Camino de Santiago routes are hot. The number of pilgrims who set out every year continues to increase. But why do people choose to follow ancient pilgrimage routes?
The Cathedral of Santiago de Compostela
Camino de Santiago routes. I felt a surge of emotions and, unexpectedly, I cried. For a few minutes, the pain in my feet and muscles seemed to disappear and the backpack on my back felt lighter. After three months and about 900 kilometers, I had just seen the cathedral of Santiago de Compostela for the first time. I had reached my destination. And walked the last kilometers of my Camino de Santiago routes, the camino Frances of St. Jean Pied de Port to Santiago de Compostela.
It turns out there is a term for my experience: “mount joy”. According to Dr. Guy Hayward, director of the British Pilgrimage Trust, the concept has already been described in medieval reports.” The first time pilgrims would see their final destination during their Camino de Santiago routes, they would normally be somewhere higher up, such as a hill overlooking the city,” he said, explaining that pilgrims, after weeks or even months, would “weep for joy” from the excitement of finally reaching their goal – hence the term.
Pilgrims all over the world
Camino de Santiago routes and pilgrimage are hot. The most famous pilgrimage in Europe is the Camino to Santiago de Compostela in Spain. In 1972 only 67 pilgrims were registered to make the Camino de Santiago routes to Santiago de Compostela and completing the pilgrimage route. In 2019 there were 348,000. Other lesser-known pilgrimages such as the Via Francigena from Canterbury to Rome are attracting more visitors, while the Japanese Buddhist Shikoku pilgrimage has also seen similar growth. Millions of Muslims go on Hajj, the pilgrimage to Mecca in Saudi Arabia which is one of the five pillars of Islam and something all Muslims who are physically and financially able must do (the rising trend in numbers can also be seen there ). Meanwhile, the Hindu Kumbh Mela in Northern India is described as the world’s largest human gathering, attracting some 220 million pilgrims over 50 days in 2019.
The Covid-19 outbreak severely curtailed pilgrimages in 2020 and perhaps beyond (Saudi Arabia limited the number of pilgrimages to about 1,000 this year, up from about 2.5 million in previous years). Still, the numbers are growing every year. What is it that Camino de Santiago routes and this form of travel that attracts so many?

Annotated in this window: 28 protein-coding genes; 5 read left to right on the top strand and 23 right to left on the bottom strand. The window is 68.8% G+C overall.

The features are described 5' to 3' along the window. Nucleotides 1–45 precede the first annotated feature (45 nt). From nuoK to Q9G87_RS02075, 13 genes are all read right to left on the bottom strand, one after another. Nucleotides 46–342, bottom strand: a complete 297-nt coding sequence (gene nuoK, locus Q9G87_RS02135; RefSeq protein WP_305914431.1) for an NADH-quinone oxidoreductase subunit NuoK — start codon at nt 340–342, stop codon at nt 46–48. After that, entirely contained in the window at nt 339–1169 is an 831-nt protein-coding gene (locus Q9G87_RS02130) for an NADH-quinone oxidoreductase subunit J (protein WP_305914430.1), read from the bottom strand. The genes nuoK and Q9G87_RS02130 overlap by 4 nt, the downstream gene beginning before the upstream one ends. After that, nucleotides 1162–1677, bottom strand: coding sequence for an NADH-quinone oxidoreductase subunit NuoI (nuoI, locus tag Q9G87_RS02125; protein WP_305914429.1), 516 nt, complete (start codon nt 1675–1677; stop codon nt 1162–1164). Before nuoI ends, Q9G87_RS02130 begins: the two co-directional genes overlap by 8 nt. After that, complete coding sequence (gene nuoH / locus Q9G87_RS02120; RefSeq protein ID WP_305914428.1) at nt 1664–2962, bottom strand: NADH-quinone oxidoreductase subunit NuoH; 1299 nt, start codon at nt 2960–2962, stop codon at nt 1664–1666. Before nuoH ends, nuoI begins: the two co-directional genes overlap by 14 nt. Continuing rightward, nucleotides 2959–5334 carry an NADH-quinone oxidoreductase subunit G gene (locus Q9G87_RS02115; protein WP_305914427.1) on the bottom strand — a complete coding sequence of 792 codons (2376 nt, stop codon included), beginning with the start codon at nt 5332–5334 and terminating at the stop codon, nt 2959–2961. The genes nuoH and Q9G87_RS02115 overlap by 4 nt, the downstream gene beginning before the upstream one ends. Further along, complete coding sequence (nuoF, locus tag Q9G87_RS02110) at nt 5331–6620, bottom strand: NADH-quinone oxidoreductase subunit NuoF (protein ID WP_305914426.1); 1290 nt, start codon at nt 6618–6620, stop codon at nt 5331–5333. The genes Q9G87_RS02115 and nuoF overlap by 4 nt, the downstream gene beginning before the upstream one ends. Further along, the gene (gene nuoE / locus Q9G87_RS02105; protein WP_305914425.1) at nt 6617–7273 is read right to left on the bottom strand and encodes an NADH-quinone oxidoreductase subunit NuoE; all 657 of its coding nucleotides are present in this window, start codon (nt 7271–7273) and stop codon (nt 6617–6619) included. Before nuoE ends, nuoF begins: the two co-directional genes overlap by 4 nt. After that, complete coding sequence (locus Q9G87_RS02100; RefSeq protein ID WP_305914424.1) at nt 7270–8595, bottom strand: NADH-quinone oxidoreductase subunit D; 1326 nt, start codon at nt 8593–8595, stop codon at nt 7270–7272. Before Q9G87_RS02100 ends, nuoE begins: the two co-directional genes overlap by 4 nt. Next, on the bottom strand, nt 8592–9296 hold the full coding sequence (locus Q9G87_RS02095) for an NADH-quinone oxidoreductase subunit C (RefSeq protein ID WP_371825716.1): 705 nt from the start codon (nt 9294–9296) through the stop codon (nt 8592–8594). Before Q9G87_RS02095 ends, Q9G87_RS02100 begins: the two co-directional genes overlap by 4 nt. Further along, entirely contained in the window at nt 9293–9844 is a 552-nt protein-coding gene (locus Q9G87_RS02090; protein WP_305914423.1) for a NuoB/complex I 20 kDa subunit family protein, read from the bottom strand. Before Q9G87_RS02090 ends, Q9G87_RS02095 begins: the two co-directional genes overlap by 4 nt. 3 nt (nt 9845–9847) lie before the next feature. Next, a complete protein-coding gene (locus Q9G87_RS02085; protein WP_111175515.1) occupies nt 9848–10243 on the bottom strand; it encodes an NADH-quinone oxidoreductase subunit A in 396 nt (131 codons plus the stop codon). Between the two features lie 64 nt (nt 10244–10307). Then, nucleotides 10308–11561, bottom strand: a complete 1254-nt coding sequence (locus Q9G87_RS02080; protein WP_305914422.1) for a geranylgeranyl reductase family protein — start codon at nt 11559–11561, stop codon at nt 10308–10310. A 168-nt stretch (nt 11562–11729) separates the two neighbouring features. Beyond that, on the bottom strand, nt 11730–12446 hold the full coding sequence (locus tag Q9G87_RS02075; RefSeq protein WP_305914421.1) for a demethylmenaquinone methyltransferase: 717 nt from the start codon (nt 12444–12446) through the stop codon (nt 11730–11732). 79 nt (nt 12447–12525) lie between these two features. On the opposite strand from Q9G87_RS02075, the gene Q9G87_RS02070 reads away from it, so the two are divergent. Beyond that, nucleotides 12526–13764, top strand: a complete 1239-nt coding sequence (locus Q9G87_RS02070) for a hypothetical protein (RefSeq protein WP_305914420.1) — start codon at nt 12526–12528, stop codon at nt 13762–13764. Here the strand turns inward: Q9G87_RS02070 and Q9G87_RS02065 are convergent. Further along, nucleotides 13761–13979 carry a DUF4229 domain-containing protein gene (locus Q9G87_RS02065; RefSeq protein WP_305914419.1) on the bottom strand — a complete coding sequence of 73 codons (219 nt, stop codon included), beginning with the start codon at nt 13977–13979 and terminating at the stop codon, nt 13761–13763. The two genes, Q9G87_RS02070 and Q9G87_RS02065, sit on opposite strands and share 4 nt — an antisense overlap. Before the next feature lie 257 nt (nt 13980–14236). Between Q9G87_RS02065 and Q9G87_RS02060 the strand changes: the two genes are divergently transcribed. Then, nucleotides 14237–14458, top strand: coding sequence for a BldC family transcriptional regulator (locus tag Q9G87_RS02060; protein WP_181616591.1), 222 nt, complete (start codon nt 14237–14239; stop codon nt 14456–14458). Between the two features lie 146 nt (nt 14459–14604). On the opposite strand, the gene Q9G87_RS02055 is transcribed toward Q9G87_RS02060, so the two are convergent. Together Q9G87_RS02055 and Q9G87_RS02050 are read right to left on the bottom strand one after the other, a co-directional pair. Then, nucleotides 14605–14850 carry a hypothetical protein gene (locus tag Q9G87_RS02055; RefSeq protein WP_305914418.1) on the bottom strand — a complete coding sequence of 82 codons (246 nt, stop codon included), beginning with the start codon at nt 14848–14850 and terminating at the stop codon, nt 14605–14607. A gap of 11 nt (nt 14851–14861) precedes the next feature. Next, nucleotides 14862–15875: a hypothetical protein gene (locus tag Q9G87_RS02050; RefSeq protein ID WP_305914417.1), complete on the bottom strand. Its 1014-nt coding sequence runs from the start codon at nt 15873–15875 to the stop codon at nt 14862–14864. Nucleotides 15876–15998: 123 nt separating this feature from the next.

Camino de Santiago routes: Religious or not?
Camino de Santiago routes to Santiago de Compostela today could be seen as a specifically religious form of travel. But even in the past, being on the road was just as important as spirituality. In many ways, Camino de Santiago routes were the forerunner of modern tourism. In the old days, if you wanted to see the world, visiting a sacred site was one of the few reasons you got to travel. As pilgrimage places became popular, a whole host of infrastructure would grow around them – from souvenir shops to guidebooks.
As a form of travel, walking Camino de Santiago routes was unlike anything I had done before. Walking for three months. Every day. And yes, sometimes I thought, “What have I started?”. But I gained a lot from the experience. It suddenly made the world more human in a way that an airplain, train or car travel never can. I saw landscapes around me gradually change – something you can’t see from a train window or even a bike.
Walking the Camino de Santiago routes also made everything easier. I really had nothing to think about, unless put one foot in front of the other and decide what to eat for lunch. Moreover, I had never enjoyed nature so much. When you spend several days in a row in nature, you start to feel different. But why a pilgrimage? After all, you can feel connected to nature everywhere. In my view, “normal” walking holidays are about looking for some of the same things, but pilgrims who walk or bike Camino de Santiago routes may be more consciously looking for something deeper. Professor Reader, who has studied pilgrimages around the world, says that in many cultures, people feel they need a “good” reason to travel. They want to feel that they are not just going somewhere for fun, but that there is some deeper or legitimate reason to go on vacation; for many people, becoming a pilgrim is such a reason.
About the Camino de Santiago routes to Santiago de Compostela
The pilgrimage to Santiago de Compostela got a kickstart under Franco, the dictator of Spain until 1975, who started promoting the Camino by linking it to his ideology of “muscular Spanish Catholic nationalism”. After the death of Franco and the integration of Spain into the European community, the pilgrimage was gradually seen as an expression of a shared European identity. For some, embracing the statue of the apostle Saint James in Santiago de Compostela is a form of liberation and the beginning of a new life. For others, the pilgrimage is a sporting challenge. Regardless of the motivation, the pilgrimage route has a lot of meaning for everyone. But only those who have taken up this challenge can have a say in it.
Do you also want to walk or bike the Camino de Santiago routes?
Do you also want to make a pilgrimage to Santiago de Compostela? We have several Camino de Santiago routes. Think of the Camino Frances or the Camino Portugués. You can also start your Camino in Santiago de Compostela and walk to Finisterre and Muxia.